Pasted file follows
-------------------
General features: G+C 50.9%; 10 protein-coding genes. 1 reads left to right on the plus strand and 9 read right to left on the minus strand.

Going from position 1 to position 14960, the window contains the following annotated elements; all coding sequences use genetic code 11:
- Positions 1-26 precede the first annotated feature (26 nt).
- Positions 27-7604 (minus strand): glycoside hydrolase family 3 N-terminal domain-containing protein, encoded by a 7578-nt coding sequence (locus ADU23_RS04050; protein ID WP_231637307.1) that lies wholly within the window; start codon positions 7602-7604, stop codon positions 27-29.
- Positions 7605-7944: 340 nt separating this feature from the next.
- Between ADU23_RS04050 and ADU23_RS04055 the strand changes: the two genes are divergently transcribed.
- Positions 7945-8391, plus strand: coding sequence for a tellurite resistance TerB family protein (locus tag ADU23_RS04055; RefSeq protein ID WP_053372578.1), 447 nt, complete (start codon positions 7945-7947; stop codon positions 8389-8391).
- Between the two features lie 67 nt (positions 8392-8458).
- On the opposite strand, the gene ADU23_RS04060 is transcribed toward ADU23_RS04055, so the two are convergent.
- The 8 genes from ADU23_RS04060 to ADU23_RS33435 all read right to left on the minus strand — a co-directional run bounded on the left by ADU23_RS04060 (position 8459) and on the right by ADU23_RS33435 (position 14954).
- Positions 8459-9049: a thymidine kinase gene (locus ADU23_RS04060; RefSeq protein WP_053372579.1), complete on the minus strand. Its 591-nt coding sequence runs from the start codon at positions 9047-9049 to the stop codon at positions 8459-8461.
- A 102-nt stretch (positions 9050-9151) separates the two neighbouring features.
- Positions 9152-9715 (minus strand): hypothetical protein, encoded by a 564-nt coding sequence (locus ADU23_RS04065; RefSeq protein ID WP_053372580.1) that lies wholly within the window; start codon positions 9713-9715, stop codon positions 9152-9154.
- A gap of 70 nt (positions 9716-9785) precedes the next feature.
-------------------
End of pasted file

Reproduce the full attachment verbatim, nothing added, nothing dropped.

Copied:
General features: G+C 50.9%; 10 protein-coding genes. 1 reads left to right on the plus strand and 9 read right to left on the minus strand.

Going from position 1 to position 14960, the window contains the following annotated elements; all coding sequences use genetic code 11:
- Positions 1-26 precede the first annotated feature (26 nt).
- Positions 27-7604 (minus strand): glycoside hydrolase family 3 N-terminal domain-containing protein, encoded by a 7578-nt coding sequence (locus ADU23_RS04050; protein ID WP_231637307.1) that lies wholly within the window; start codon positions 7602-7604, stop codon positions 27-29.
- Positions 7605-7944: 340 nt separating this feature from the next.
- Between ADU23_RS04050 and ADU23_RS04055 the strand changes: the two genes are divergently transcribed.
- Positions 7945-8391, plus strand: coding sequence for a tellurite resistance TerB family protein (locus tag ADU23_RS04055; RefSeq protein ID WP_053372578.1), 447 nt, complete (start codon positions 7945-7947; stop codon positions 8389-8391).
- Between the two features lie 67 nt (positions 8392-8458).
- On the opposite strand, the gene ADU23_RS04060 is transcribed toward ADU23_RS04055, so the two are convergent.
- The 8 genes from ADU23_RS04060 to ADU23_RS33435 all read right to left on the minus strand — a co-directional run bounded on the left by ADU23_RS04060 (position 8459) and on the right by ADU23_RS33435 (position 14954).
- Positions 8459-9049: a thymidine kinase gene (locus ADU23_RS04060; RefSeq protein WP_053372579.1), complete on the minus strand. Its 591-nt coding sequence runs from the start codon at positions 9047-9049 to the stop codon at positions 8459-8461.
- A 102-nt stretch (positions 9050-9151) separates the two neighbouring features.
- Positions 9152-9715 (minus strand): hypothetical protein, encoded by a 564-nt coding sequence (locus ADU23_RS04065; RefSeq protein ID WP_053372580.1) that lies wholly within the window; start codon positions 9713-9715, stop codon positions 9152-9154.
- A gap of 70 nt (positions 9716-9785) precedes the next feature.